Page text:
Texas Rep. Stockman threatens Obama impeachment over gun control

GOP Congressman Steve Stockman says the use of executive actions by the White House to clamp down on gun owners is unconstitutional.

A Texas Republican congressman says he’ll do whatever it takes – including starting impeachment proceedings against President Barack Obama – to counter the White House’s use of executive actions to clamp down on gun owners.

Rep. Steve Stockman says the implementation of gun-control regulations without going through Congress infringes on "the God-given right to keep and bear arms protected by the Second Amendment."

He said he would lead the fight to defeat the president’s proposals, including seeking legislation to overturn the executive actions and barring funds to enforce them.

"Now, I would hope those measures are enough to either deter President Obama or thwart his efforts. However, if they do not or are unsuccessful I will consider speaking with my colleagues and filing articles of impeachment," Stockman said in a statement.

"Impeachment is not something to be taken lightly.  It is a grave and serious undertaking that should only be initiated in a sober and serious manner.  It should be reserved only for most egregious of trespasses by the president."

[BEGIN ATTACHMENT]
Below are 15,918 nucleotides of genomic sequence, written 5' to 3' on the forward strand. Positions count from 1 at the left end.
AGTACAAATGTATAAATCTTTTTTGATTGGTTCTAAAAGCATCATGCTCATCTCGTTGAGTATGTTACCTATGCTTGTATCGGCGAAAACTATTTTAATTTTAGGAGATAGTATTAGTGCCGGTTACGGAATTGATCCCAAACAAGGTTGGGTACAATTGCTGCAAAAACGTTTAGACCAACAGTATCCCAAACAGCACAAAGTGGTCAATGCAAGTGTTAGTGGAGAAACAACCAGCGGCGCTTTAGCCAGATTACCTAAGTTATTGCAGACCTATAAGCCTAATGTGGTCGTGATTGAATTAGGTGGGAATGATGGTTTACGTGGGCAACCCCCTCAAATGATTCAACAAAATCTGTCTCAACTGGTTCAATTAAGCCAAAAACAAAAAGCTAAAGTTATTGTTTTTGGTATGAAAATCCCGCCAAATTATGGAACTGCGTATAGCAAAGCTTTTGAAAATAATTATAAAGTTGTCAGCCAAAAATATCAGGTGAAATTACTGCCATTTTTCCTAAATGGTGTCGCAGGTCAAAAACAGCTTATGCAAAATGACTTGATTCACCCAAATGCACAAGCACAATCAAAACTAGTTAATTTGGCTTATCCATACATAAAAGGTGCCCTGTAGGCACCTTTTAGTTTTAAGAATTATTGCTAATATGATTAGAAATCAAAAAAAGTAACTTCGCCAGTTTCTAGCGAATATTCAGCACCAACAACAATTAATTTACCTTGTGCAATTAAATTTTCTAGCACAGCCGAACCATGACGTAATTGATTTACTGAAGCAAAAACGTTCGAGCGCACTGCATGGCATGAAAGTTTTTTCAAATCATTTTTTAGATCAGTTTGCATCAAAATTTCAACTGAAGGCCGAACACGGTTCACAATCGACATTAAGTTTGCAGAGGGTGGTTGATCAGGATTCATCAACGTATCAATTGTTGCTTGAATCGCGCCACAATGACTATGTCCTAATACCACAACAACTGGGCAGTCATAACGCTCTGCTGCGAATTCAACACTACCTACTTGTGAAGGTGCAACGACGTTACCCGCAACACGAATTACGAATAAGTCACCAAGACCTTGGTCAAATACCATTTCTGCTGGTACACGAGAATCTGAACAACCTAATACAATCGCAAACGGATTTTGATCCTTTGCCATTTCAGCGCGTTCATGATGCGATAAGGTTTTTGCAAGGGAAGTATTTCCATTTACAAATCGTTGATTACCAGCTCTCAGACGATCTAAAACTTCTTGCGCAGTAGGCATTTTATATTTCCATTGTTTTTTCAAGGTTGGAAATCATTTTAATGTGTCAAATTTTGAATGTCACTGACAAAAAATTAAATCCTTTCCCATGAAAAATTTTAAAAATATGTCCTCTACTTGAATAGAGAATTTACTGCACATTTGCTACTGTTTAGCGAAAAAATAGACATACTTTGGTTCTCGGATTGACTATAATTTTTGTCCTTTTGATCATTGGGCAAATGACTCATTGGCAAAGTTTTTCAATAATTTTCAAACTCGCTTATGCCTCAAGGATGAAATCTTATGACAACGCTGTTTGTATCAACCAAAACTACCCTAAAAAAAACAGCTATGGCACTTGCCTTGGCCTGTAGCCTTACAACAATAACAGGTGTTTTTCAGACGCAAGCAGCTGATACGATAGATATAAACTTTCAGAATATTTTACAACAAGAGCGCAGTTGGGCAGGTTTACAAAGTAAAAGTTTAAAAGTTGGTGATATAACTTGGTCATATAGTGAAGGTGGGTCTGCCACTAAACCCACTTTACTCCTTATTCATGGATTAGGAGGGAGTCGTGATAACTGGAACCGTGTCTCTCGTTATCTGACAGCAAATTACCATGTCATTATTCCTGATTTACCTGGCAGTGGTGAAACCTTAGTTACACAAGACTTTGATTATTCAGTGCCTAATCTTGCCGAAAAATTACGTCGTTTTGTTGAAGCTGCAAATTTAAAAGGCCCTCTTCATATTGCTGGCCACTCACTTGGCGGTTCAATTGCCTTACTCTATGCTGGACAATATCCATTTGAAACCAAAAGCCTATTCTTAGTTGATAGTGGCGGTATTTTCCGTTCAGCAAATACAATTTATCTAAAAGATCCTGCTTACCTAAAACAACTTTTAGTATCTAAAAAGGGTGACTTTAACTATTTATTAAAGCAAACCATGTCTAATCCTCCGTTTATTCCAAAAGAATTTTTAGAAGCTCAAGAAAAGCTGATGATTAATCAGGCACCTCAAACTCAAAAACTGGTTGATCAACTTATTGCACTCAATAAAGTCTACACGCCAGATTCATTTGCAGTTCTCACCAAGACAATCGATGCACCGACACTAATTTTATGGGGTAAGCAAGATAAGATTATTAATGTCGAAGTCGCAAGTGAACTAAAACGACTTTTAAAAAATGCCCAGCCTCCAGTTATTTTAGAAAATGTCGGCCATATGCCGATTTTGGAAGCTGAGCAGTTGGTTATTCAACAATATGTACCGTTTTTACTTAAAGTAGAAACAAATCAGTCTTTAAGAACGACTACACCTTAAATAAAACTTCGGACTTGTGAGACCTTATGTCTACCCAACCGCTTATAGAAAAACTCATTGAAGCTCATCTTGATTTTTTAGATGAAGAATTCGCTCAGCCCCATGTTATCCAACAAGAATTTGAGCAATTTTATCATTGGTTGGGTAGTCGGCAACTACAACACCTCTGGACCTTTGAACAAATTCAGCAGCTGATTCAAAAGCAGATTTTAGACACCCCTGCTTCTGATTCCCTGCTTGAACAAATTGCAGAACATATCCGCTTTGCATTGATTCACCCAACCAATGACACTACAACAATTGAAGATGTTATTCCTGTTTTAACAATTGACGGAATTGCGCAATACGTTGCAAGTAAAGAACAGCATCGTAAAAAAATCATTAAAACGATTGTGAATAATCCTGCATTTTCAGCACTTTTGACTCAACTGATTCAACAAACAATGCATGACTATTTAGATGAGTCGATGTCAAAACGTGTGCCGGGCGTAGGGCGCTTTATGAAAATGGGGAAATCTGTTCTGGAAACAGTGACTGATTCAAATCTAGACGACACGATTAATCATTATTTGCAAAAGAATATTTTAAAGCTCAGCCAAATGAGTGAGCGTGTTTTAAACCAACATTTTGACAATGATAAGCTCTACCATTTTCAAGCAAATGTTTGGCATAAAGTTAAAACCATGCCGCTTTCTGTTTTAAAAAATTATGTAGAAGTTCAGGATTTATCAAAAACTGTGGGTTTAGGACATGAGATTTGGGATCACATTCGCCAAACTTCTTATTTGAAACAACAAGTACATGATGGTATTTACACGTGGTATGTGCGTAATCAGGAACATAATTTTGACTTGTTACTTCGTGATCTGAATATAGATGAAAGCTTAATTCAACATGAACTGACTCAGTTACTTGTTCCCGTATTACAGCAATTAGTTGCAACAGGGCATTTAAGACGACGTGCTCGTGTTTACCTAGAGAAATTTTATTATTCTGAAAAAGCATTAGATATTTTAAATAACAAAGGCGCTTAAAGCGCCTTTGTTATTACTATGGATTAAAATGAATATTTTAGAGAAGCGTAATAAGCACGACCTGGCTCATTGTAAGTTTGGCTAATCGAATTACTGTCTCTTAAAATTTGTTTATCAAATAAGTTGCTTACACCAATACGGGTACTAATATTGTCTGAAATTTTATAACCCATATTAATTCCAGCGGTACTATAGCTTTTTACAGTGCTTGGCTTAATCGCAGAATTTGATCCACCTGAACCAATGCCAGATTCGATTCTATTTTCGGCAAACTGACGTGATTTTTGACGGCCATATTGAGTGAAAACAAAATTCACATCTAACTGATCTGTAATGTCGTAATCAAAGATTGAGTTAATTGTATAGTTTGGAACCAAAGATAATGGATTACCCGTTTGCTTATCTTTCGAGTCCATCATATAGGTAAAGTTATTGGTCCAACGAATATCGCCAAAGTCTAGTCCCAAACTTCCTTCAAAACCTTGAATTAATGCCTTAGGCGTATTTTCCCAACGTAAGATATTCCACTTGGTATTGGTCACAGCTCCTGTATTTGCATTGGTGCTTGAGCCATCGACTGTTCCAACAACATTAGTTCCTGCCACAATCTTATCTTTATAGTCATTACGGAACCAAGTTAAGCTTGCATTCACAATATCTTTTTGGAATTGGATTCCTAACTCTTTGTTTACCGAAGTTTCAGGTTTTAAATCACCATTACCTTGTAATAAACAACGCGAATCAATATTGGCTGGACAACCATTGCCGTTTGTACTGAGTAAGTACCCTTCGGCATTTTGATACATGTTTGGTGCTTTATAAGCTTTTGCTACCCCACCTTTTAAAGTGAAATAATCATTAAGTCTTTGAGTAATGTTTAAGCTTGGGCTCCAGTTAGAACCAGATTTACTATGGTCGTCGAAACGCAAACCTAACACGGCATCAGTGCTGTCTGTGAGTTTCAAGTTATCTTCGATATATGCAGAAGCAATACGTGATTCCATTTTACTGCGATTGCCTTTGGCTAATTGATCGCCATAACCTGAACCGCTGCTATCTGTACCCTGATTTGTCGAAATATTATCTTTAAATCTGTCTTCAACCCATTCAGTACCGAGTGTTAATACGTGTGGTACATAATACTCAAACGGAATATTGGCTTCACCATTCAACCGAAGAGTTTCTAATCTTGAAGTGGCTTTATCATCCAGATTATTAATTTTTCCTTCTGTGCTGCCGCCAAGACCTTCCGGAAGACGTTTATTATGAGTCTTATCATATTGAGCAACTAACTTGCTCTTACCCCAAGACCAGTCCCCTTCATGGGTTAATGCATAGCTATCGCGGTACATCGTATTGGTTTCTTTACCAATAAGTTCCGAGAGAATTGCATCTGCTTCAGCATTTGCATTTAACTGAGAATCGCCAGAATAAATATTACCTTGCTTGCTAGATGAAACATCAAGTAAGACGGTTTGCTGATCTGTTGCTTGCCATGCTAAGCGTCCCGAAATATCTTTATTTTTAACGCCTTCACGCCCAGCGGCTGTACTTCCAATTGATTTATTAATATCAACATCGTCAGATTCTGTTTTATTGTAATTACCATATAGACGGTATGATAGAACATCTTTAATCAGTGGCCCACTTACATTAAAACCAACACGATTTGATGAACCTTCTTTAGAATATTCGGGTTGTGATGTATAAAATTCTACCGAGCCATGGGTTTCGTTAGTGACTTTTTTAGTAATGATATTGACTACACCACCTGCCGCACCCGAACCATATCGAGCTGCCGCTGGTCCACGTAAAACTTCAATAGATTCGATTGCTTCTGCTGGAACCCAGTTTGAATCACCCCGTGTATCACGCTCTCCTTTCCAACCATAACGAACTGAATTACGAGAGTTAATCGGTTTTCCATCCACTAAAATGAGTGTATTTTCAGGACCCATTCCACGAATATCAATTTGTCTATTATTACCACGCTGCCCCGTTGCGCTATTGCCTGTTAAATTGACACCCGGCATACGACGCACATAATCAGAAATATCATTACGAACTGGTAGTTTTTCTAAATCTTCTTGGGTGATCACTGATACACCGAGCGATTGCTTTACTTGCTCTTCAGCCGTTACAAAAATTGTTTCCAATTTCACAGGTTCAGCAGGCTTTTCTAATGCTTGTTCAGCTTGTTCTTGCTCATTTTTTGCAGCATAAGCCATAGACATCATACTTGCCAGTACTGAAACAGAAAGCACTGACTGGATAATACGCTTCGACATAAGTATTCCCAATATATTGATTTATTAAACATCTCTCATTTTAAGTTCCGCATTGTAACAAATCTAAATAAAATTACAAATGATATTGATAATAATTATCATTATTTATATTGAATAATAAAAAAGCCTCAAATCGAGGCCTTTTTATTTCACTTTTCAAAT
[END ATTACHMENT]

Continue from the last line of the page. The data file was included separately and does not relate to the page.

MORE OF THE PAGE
Stockman's comments came after Obama announced on Wednesday that he has initiated nearly two dozen executive actions aimed at curbing the nation’s gun violence, including steps to strengthen the existing system for firearms background checks and to improve mental health and school safety programs. The actions require no congressional approval.

The president also called on Congress to swiftly pass legislation to ban assault weapons and high-capacity ammunition magazines for civilian use and to require universal background checks for all gun buyers.

The sweeping plan to battle gun violence comes in response to the school shootings in Newtown, Conn., last month in which 20 children and six adults were killed at Sandy Hook Elementary School.

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Stockman isn't the only one to raise the specter of impeachment proceeding against the president. Edwin Meese, former U.S. attorney general under Ronald Reagan, told Newsmax on Wednesday that Obama is treading dangerous ground by acting unilaterally.

"It would not be legal. It would not be constitutional," Meese told Newsmax. "And, indeed, if he tried to override the Second Amendment in any way, I believe it would be an impeachable offense."

The House of Representatives has the sole power of impeachment and the Senate the sole power to try impeachments. Conviction requires a two-thirds vote.

Only two U.S. presidents have ever been impeached: Andrew Johnson in 1868 for, among other things, usurpation of the law after he fired his war secretary, and Bill Clinton in 1998 for allegedly lying under oath about his relationship with White House intern Monica Lewinsky. Neither was convicted by the Senate.

 

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